Went to see the movie Always - Sanchome no Yuhi (Sunset in Third Street), based on a long-seller manga comic. The time setting is 1958, the good old Showa era, when Japan was still relatively poor but energetically recovering from the defeat of WWII. The nostalgic scenery was created using CG magic by Takashi Yamazaki. Although a George Lucas and Steven Spielberg fan, Yamazaki is "sick of Hollywood sci-fi effects."
The CG supports the story -- it's not what people come to see," he explains. "It's like the music or the color cinematography." And that, he feels, is the wave of the CG future, for Japanese films certainly. "
"What people want now are films that appeal to the heart," he says. "That's also why 'Always' is a new type of CG film." His aim was not to send eyeballs spinning with his CG effects, but to use them, together with real sets and miniatures, to creates a warm, thoroughly authentic period atmosphere. "CG is becoming more of a supporting player, not the main actor," he comments. "I like that trend."
(quoted from "CG wizard eyes new cause" by Mark Schilling)

There's a funny sequence in the movie when a new TV set arrives at Suzuki family. TVs were still a rarity and the whole neighbour makes such a fuss. Next, the wooden furniture-like refrigerator cooled by a large block of ice, is replaced with a new electric one. Mrs. Suzuki remarks "Now we have all three of the Sacred Treasures - TV, refrigerator, and washing machine."

I was born in the mid-60's, so about 10 years later than the period depicted. Considering the time frame between the end of WWII and now, I realized I'm much more closer to the post war generation than I thought. But it's hard to admit it and perceive it. The Showa era seems so remote now.

Wednesday, March 08, 2006

Toyota Vice Chairman and Kendo

Toyota vice chairman Fujio Cho talks on how kendo paved the way to his career (Nikkei 6 Mar 2006)

I entered high school in 1952, and became friends with a boy called Yamada. When I went to his house, I found a kendo protector in a closet. In those days, school kendo was still banned remnant from Douglas MacArthur's commands. That situation made kendo more attractive. Another incident turned me on. There was a police kendo hall near Yamada's house. One day, the two of us were watching the kendo practice through a window when the instructor came up and said, "You two come in and do it." We were really beaten up the first day, but also showed up the next day. This time, the instructor showed us how to put on the protector and taught us the correct manners, and we began regular practice.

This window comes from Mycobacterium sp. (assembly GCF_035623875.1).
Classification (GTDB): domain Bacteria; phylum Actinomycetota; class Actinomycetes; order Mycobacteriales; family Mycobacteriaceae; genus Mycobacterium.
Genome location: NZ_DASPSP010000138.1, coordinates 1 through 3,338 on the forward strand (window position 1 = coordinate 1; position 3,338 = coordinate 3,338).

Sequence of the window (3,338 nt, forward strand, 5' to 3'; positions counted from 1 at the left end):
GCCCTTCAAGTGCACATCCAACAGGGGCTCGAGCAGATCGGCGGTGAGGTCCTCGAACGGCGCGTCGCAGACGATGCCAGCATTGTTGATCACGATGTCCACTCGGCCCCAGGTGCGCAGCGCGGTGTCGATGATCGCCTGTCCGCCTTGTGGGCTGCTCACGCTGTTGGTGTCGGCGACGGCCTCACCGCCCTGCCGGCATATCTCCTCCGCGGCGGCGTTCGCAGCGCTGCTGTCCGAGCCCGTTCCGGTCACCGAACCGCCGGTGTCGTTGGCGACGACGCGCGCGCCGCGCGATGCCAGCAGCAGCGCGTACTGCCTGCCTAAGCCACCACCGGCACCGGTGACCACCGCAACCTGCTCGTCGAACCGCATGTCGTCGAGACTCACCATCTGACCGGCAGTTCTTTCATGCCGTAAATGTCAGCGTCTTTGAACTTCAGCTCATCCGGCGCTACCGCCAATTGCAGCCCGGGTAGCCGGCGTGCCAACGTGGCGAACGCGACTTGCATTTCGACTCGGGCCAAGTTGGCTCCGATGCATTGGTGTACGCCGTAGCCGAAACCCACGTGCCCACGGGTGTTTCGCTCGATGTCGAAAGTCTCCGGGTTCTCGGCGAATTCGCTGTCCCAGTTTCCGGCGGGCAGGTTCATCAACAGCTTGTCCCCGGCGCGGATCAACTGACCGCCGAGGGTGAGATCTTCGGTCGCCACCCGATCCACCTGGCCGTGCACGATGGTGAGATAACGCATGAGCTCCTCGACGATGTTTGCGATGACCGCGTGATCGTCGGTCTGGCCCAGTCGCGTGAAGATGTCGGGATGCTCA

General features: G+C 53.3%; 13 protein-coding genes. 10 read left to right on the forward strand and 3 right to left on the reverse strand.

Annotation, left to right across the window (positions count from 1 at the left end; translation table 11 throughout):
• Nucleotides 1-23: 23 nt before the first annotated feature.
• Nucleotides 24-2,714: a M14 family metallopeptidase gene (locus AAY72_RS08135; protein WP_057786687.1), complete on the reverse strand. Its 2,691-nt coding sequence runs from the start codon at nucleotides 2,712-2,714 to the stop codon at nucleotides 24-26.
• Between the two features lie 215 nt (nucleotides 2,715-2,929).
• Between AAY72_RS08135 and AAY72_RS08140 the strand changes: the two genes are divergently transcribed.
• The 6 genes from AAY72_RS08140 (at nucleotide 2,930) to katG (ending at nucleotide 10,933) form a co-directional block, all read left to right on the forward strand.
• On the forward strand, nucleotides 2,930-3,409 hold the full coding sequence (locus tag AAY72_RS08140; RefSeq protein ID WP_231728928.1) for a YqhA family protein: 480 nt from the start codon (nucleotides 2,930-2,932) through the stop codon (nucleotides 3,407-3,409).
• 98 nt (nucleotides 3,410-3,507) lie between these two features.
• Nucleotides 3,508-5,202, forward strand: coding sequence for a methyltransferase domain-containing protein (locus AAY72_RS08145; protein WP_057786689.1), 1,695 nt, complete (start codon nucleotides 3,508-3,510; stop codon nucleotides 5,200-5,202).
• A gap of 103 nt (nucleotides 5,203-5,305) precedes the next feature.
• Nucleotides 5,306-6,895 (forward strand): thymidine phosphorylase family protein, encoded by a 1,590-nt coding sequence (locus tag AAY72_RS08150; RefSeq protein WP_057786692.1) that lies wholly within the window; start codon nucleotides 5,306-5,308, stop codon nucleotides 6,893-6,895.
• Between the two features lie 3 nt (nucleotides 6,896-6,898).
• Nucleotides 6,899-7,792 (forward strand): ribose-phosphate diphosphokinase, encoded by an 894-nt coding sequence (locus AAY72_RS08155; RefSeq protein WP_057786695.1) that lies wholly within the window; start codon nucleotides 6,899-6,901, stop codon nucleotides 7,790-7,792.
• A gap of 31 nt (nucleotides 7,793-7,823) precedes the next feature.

As soon as the ban on school kendo was lifted, I founded the kendo club. Kendo really suited me, and the more I practiced, the better I became. I joined the kendo club at Tokyo University, and became a regular during freshman. We frequently went away on tours and training camps. On the way back from a tour in my third year, I visited a graduate of our club who entered Toyota Motors, and did a knockout match against Toyota members. I beat 5 of them in a row. That evening, we had a drinking party with the Toyota people. It was then that their personnel manager told me to join Toyota. At the entrance exam in the English test, I didn't even know what "the Big Three" meant.
Anyway, I sometimes think that if I didn't open the closet at Yamada's house, I would have lead a completely different life.

Monday, March 06, 2006

1250 Year Old Spring Festival

The Omizutori (Water-drawing Ceremony) heralding the arrival of spring, began March 1 at Todaiji Temple (UNESCO World Heritage Site)in the ancient city of Nara. Monks carrying blazing torches walked up the balcony of Nigatsudo Hall, lightening up the evening sky. This annual ceremony began in 752 AD, and it will be the 1250th time this year. Todaiji Temple is also famous for the huge Buddha statue.

Junior high school and high school students in Tokyo usually go to Kyoto and Nara for their school trips. I went when I was in junior high school. At Todaiji next to the Buddha statue, there was a pillar with a hole which was supposed to be the same size as the statue's nostrils...We went through it, and imagined how big the whole thing is.

Saturday, March 04, 2006

Gold and Diamonds Are a Girl's Best Friends

Japanese people are rushing to get the same three-stone diamond earrings Shizuka Arakawa was wearing when she won the gold medal in Turin Winter Olympics, women's figure skating. Diamond retailer Lazare Kaplan Japan is getting over 100 calls a day, and running short of stock. Arakawa's was a present from her mother, who wished her daughter would keep "shining". The price of the earrings range from 270,000 to 500,000 yen (about $2300-4300 at $1=116 yen). Seems to indicate that the Japanese economy is picking up.